Happy Digital Bloomsday!


It’s June 16, the celebrated day of James Joyce’s Ulysses, during which Leopold Bloom wanders through Dublin.  June 16 is also the day on which Bloom met his wandering wife Molly.

Traditional Joyce fans attempt to read the entire Ulysses (or parts of it) in a 24-hour period on this day.  Digital celebrations also exist, including representations of Joyce’s text in both bar codes and tweets.   The tweets divide the novel into 96 15-minute sections.  For more, see this NPR story.  Book historians may prefer to celebrate this day by looking at the history of Ulysses‘s book covers here.

My heavily annotated 1946 Modern Library hardback, lovingly rebound by a marvelous librarian at UNC (the always-to-be-admired Rachel Frew), is still my favorite way of reading Joyce’s novel.

4 Responses to “Happy Digital Bloomsday!”

  1. Eleanor Shevlin Says:

    Happy Bloom’s Day to all, too! One of the ways Washington, DC is celebrating is with a Vintage bike ride to the US Embassy of Ireland; the embassy had invited all to celebrate at lunchtime. The Rosenbach, home to Joyce’s manuscript of Ulysses, in Philadelphia is doing its annual reading. And Politics & Prose, a well-known independent bookstore in DC, is doing its annual reading.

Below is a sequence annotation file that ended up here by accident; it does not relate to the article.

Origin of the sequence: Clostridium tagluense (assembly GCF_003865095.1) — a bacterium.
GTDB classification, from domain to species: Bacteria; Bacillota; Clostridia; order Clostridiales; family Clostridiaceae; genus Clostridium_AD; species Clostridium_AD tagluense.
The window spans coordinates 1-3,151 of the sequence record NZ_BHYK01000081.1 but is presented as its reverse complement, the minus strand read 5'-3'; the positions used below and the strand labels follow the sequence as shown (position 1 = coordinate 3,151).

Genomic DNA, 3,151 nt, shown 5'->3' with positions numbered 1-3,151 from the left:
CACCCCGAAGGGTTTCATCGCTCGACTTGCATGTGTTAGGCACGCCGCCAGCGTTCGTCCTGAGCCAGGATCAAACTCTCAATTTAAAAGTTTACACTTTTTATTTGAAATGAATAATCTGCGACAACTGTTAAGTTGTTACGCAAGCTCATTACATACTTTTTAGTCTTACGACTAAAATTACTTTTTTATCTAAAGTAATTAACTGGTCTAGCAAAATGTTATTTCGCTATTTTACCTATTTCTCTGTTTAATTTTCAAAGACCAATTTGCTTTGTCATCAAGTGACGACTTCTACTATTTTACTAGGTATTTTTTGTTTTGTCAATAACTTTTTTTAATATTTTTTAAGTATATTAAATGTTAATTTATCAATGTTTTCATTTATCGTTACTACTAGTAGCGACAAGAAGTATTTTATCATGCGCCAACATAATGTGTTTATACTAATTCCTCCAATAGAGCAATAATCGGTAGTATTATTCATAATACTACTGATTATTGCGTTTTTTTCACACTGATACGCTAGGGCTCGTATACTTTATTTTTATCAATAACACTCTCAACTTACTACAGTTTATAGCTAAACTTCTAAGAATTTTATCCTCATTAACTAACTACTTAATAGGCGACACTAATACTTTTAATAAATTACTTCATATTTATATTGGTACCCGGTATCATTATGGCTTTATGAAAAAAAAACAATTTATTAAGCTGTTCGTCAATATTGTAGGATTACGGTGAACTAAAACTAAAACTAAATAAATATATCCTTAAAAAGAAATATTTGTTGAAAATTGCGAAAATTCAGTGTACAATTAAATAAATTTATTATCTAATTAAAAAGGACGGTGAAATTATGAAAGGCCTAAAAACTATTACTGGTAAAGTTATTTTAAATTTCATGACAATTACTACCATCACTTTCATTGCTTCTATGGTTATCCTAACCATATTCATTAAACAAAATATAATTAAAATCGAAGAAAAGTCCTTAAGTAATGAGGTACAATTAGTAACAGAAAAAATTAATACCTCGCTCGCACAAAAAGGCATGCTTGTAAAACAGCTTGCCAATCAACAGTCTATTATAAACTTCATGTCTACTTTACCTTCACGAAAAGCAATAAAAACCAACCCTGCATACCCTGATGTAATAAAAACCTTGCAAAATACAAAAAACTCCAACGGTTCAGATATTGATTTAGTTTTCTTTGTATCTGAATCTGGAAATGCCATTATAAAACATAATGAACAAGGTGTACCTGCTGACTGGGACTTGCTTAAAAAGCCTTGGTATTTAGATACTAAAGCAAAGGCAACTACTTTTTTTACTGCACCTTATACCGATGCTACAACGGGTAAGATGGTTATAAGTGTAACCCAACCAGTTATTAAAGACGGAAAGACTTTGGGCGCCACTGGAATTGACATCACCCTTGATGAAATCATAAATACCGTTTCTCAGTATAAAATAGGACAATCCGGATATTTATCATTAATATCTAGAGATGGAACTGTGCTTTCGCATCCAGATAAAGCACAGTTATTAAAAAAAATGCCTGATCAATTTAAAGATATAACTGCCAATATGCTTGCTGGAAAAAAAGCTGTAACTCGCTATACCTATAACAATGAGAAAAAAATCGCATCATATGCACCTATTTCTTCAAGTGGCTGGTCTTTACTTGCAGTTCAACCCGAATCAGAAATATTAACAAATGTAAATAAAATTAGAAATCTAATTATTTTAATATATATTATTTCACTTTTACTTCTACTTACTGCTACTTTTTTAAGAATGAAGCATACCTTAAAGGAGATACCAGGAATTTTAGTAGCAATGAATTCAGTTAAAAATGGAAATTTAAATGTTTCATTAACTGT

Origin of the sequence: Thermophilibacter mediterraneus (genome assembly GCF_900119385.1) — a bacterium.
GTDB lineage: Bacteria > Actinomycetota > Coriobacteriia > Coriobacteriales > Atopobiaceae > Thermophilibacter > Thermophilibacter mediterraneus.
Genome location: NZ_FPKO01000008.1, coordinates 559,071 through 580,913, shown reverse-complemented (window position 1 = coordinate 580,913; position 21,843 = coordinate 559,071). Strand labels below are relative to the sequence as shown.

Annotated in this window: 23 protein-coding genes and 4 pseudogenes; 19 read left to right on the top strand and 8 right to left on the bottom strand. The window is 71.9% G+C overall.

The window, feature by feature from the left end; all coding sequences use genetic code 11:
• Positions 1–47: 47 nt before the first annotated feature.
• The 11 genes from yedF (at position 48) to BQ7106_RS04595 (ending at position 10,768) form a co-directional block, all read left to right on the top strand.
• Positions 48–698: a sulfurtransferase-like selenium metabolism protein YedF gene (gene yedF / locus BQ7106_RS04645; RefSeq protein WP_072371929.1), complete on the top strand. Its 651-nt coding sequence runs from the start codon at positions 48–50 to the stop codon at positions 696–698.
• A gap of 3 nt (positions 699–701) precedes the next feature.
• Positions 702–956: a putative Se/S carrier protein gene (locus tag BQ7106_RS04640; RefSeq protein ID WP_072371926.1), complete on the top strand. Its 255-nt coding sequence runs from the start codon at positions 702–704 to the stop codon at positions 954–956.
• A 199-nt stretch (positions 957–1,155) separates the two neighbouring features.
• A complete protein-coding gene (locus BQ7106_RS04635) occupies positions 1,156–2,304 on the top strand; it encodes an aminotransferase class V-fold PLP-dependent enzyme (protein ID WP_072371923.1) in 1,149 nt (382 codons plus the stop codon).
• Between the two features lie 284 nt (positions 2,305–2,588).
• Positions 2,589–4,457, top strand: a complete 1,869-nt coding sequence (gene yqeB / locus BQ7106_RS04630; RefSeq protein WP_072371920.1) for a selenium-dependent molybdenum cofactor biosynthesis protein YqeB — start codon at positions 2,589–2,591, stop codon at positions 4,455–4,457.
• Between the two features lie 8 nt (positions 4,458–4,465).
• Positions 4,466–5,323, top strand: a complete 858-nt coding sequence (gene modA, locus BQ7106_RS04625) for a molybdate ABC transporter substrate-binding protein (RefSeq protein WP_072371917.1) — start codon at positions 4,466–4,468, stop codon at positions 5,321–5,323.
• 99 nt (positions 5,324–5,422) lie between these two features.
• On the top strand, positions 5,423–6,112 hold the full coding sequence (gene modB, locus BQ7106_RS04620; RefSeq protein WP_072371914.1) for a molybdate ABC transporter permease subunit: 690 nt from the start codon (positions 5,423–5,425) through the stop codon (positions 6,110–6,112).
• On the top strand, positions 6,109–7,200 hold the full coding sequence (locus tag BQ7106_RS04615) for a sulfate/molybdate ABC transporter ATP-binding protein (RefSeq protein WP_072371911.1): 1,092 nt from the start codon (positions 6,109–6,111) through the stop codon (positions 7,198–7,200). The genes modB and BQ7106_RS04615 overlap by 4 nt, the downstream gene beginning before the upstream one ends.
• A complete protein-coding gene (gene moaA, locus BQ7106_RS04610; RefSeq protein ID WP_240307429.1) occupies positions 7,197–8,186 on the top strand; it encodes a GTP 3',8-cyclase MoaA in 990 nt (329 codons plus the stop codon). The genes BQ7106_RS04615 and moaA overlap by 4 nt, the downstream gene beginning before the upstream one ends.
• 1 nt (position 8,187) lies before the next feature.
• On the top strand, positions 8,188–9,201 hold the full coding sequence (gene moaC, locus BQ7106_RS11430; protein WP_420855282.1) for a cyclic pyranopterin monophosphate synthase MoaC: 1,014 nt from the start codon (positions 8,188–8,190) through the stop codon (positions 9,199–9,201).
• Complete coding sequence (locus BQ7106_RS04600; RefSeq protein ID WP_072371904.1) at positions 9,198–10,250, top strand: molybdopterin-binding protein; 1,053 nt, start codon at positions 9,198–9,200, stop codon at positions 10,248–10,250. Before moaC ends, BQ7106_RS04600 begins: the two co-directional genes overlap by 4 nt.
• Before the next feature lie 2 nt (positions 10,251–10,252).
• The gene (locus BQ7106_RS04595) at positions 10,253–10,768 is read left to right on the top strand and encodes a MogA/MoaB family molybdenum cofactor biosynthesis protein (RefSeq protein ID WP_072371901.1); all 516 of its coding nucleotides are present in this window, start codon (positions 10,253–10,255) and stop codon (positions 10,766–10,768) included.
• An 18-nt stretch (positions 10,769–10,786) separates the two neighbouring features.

Many thanks,Anna, for bringing these digital happenings to our attention.

    Books2Barcodes is a rather intriguing enterprise; I’d be interested in hearing from others what they thought about the need for books in this format–especially lengthy ones.


  2. Anna Battigelli Says:

    I looked at Books2Barcodes and couldn’t see the attraction.

    With difficult texts, such as Ulysses, that demand memory, focused attention, and easy access to all pages, to say nothing of annotation, the material book is still the best technology.

    When I think of the gifted music librarian who took pity on my tattered, annotated copy of Ulysses and bound it together again so beautifully, I see now that that episode at UNC was an important moment in my undergraduate education even though we didn’t talk much about Joyce. That kind of tacit encouragement of study would seem to be more difficult to come by for a reader of digital texts.


    • Eleanor Shevlin Says:

      I agree fully, Anna. I can see why the cellphone gave rise to a new sub genre of novels bearing the device’s name, but the barcode move seems odd. I also wonder how much it contributes to preservation efforts because I would think barcode reading devices might become obsolete as new technology produces an improved model.

      Your wonderful bookbinding story resonates with me and many others I suspect.

      I’ve noted an increase in popular articles and research pieces this past year discussing the continued preference for print–and the importance of it for comprehension and retention.


  3. Anna Battigelli Says:

    And there is the focused pleasure of reading the printed page, which differs from the roaming freedom of scanning digital screens. Both forms of reading have their place, but they offer readers significantly different cognitive experiences.


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